Insulin Injections

Kimmy Sue has Type 1 Diabetes so she is insulin dependent. This means that whenever she eats something (unless it’s a 15 carb snack) she has to take insulin in order for her body to be able to use the energy the body makes from it.

Kimmy has to inject two types of insulin. When she eats we use Humalog which is a rapid acting insulin. Rapid acting insulin begins its work almost immediately. It works for three – four hours. It’s also what we use to bring high blood sugar down. Rapid acting insulin has to be calculated so we do not give the same dose every time we take it. The calculation is based on how many carbohydrates Kimmy Sue has eaten and blood sugar level. We give one unit of insulin for every twenty carbs she eats. On top of that she gets one unit of insulin for every 50 over 150 of blood sugar. So, if she eats 80 grams of carbohydrates for dinner we divide that by 20 so she would get four units of insulin for carbohydrates. If her blood sugar is 190 (which is high for Kimmy and a number we wouldn’t want to see – the doctors want her blood sugar to be between 80 and 180) then we would add one unit of insulin for blood sugar. That would bring her dosage of insulin for that meal up to five units of Humalog. If her blood sugar is below 80 we subtract one unit from the dosage. So using the example above if her blood sugar were 74 instead of 190 we would subtract a unit so the dose would be three units of insulin instead of four. We give this injection in her upper arm and we alternate the arm each day as well as the injection site in order to not build up calluses.


At night, before bed we inject Lantus which is a long acting insulin. This insulin provides a basal dose of insulin for 24 hours. This dosage is always the same. Kimmy gets seven units of Lantus every night before bed. We give her Lantus in her tummy. We alternate the site of injection so she doesn’t build up calluses but it’s not easy finding a new site each night. We’ve tried using the leg as well but Kimmy doesn’t have a lot of what we call “juice” (which really means fat) on her legs.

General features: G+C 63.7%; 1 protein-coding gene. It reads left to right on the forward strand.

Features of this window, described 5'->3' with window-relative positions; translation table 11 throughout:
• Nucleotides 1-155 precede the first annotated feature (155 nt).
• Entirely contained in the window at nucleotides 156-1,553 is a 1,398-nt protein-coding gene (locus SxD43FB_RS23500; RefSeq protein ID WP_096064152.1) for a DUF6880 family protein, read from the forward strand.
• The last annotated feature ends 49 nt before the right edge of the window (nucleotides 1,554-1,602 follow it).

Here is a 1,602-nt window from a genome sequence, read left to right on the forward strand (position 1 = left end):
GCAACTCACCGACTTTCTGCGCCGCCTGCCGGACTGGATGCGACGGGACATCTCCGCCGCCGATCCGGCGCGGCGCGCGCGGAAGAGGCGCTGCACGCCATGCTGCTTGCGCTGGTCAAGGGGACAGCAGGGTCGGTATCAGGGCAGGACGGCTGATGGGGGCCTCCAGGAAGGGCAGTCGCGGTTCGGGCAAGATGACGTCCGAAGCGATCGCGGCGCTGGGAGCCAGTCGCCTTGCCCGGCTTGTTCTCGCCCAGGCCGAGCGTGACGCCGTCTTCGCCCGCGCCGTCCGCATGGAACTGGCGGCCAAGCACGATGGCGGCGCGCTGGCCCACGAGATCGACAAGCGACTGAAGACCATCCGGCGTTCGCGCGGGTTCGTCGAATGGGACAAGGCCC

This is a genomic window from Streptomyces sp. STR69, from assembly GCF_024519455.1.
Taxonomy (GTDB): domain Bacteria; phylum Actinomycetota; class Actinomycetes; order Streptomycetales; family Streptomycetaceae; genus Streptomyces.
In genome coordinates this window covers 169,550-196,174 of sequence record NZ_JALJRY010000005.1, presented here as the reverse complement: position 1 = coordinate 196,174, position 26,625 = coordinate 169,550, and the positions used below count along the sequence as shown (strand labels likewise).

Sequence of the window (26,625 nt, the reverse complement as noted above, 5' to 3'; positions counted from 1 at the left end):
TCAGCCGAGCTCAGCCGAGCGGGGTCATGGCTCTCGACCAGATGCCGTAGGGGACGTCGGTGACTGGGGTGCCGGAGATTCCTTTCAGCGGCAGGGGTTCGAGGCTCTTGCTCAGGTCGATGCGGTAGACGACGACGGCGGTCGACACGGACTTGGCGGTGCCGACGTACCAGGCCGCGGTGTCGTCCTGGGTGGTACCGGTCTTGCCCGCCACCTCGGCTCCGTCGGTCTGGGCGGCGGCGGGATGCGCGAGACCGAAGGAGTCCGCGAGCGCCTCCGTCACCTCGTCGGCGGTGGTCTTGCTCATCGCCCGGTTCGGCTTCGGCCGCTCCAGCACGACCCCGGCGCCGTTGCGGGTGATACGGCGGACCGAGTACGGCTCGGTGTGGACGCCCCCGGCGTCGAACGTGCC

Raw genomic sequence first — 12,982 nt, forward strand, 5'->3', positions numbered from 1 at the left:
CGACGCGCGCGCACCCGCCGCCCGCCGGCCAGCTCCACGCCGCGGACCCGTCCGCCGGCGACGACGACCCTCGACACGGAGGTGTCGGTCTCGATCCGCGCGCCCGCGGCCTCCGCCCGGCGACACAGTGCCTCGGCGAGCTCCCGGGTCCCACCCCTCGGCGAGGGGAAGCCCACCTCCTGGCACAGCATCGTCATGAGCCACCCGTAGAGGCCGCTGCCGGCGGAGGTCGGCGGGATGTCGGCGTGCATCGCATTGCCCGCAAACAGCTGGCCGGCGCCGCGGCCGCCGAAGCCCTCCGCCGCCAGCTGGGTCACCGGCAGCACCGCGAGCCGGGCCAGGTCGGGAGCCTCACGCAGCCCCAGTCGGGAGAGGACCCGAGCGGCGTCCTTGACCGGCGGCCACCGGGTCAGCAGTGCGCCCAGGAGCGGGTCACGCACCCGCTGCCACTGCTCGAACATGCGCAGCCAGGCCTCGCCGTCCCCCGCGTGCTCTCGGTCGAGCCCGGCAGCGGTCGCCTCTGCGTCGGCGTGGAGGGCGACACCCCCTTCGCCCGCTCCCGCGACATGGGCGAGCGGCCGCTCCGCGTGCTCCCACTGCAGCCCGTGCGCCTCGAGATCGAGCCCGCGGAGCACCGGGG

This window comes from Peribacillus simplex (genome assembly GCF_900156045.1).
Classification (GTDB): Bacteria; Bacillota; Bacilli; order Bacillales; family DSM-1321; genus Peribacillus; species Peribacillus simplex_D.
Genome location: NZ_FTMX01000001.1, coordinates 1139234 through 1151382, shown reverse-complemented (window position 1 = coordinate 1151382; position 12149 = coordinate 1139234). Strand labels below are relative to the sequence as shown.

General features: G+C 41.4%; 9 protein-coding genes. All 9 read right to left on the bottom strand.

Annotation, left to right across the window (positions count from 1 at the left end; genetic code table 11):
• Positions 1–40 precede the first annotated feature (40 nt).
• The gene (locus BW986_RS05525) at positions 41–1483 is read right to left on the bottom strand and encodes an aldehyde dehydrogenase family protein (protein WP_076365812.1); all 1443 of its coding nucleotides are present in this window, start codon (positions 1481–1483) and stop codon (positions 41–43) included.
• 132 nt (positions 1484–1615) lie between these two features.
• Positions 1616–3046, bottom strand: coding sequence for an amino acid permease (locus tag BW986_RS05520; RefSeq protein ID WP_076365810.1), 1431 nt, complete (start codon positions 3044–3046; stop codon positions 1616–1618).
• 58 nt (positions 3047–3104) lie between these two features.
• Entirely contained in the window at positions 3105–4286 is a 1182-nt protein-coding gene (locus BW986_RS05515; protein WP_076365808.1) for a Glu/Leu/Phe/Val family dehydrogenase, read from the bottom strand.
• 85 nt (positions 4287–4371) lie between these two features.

We do not mix the types of insulin. This is why we give the injections in different sites.  We use a 31 gauge needle that is 8 mm in length. The higher the number on gauge the thinner the needle. Getting a shot with the 31 g doesn’t hurt at all. I know; when we were in the hospital I gave myself a shot with one. People are always amazed at how easily Kimmy takes her shots. They really don’t hurt but she is amazing.


She’s really good at taking her blood sugar and her shots. (They told us in the hospital not to call them shots but I think that’s ridiculous. It’s a shot but it doesn’t hurt. We don’t always sugar coat the truth in our house.)  At this point in time Kimmy doesn’t do her own injections.  I have no doubt she is more than capable but she feels a little squeamish about doing it herself.  She does take her own blood sugar but at this point in time she doesn’t do her own injections and I don’t ask her too.  The nurse at school has offered to work with her on it since there are times at school when Nurse Amy is unavailable (the high school doesn’t have a nurse so Nurse Amy does double duty) and she wants Kimmy to be able to administer her own shot.  Both Nurse Amy and I think that Kimmy would be more inclined to do her own shot for Nurse Amy than for me.  Kimmy likes Nurse Amy and wants her to be proud of her.  🙂


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